Dr Jesse Zanker is a Geriatrician working in Echuca, Victoria. The Support for Rural Specialists in Australia (SRSA) grant enabled him to attend The Executive Colloquium at the Cranlana Centre for Ethical Leadership. The Colloquium is an ethics and leadership course examining how the health and aged care sectors can apply their services more justly.
Dr Zanker kindly spoke with the SRSA team about his career, the challenges and benefits of working in a regional area, and his experience with the SRSA Program.
Can you tell me about why you became a geriatrician?
I always wanted to be a paediatrician until I worked as an intern on an aged-care rotation. It was then that I realised it was something I loved but had never had much exposure to. It appeals to me because it is a great intersection of human rights and individual ethics. I like understanding how this fits within medicine from a biological and psychological perspective, as well as within society and the family unit.
It is also one of the few specialties where you get to have with more time with individuals and their families. I take an hour and a half for appointments – there are very few specialities that get to do that. I provide comprehensive reviews and need to understand the details in the context of their values and preferences. I then try to match the recommendations with what they are trying to achieve. Everyone is quite different. It’s very patient-centred and goal-oriented.
Geriatrics is also a generalist specialty, which is a bit of an oxymoron, but it is. It applies very well to rural and regional settings, which is where I knew I wanted to work. I also think geriatrics is an area that has been neglected for a long time. It’s not a heavily sought after specialty, but I think there’s so much to be gained from it. There’s so much need there. While a lot of specialities are single organ, in geriatrics we treat not just the organ, but the person that has the organ.
Why did you decided to live and work in a regional area?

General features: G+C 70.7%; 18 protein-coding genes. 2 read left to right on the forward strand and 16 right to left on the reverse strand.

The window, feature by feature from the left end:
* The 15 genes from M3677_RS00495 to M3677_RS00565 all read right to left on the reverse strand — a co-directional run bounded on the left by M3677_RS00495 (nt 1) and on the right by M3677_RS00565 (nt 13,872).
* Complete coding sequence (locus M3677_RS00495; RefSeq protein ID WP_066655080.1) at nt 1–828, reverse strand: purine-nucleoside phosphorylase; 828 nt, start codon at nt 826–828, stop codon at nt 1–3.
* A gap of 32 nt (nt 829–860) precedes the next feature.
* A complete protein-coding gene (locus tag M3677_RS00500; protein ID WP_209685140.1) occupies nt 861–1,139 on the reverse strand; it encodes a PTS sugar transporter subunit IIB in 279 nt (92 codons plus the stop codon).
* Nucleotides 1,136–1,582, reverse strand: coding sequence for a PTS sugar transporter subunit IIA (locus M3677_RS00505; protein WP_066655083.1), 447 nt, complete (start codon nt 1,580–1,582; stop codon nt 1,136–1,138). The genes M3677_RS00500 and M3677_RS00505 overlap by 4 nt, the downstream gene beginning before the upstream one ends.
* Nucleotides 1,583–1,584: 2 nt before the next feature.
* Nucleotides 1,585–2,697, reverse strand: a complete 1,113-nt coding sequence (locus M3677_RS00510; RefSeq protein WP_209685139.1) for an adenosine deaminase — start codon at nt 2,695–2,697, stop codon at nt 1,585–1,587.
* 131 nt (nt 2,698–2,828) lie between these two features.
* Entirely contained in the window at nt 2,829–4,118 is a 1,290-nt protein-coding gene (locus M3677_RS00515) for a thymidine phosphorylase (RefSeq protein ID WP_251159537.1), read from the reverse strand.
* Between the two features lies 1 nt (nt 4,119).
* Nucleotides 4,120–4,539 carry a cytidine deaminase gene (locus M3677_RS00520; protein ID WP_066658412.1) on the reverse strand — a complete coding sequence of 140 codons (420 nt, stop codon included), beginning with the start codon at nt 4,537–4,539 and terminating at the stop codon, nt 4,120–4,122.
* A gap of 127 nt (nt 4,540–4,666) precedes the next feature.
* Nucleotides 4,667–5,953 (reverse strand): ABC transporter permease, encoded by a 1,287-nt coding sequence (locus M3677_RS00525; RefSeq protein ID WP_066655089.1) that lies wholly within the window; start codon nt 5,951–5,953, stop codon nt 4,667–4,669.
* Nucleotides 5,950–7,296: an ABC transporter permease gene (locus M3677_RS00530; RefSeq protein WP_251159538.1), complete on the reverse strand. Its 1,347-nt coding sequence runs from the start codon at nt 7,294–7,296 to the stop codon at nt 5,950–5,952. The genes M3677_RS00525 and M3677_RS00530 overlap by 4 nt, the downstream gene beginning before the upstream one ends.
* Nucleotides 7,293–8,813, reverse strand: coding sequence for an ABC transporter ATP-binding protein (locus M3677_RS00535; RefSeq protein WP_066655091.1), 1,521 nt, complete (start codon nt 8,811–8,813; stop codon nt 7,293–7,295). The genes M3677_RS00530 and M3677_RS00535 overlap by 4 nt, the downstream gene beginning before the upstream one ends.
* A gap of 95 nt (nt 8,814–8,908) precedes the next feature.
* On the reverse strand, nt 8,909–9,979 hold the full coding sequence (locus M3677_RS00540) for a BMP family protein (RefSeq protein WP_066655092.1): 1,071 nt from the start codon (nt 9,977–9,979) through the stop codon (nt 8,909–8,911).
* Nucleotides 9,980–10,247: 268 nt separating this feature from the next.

I grew up in Echuca, Victoria (MM3) and that is where I predominately work now. I did work experience when I was a medical student with the GPs there and I always felt very supported by them and others within the community. I don’t come from a medical or academic family. After I graduated I felt a sense of duty and was drawn back to working there.
What are the top three challenges you face working in a regional setting?
There are many challenging aspects. Professional isolation is an issue, as it is with all specialists living in these areas. We are not exposed regularly to the latest knowledge and research by virtue of that isolation. For me, it helps that I have regular case conferences with other geriatricians in Melbourne. I often find that I see people with more complex cases than they do. This is because people in rural/regional areas often go longer without seeking treatment, or have not had specialist input on rare or complicated issues. It’s a very different patient mix out in the country.
The majority of my work are cognitive assessments. I try to work out the diagnosis and plan with the patient and family around the diagnosis or uncertainties. This throws up a whole range of challenges because one the big problems we know about older adults is social isolation. A diagnosis of dementia for someone living in a rural or regional area is devastating. It often means there are issues with licencing and driving, which increases their isolation. Guns are also an issue with cognitive diagnoses. Firearms are an important part of some people’s liberty. It’s a matter of weighing up what is important to their liberty and what’s required by law. Communicating that to their families and planning around it can be really challenging.
A unique challenge that I didn’t anticipate is how many people I would see in the country that are illiterate or innumerate. I did most of my training in the Western suburbs of Melbourne which is a different population. Dealing with illiteracy was not part of my training. I had to learn what is an appropriate cognitive assessment for someone who is illiterate. I needed to reframe my approach completely because there are great sensitivities around this.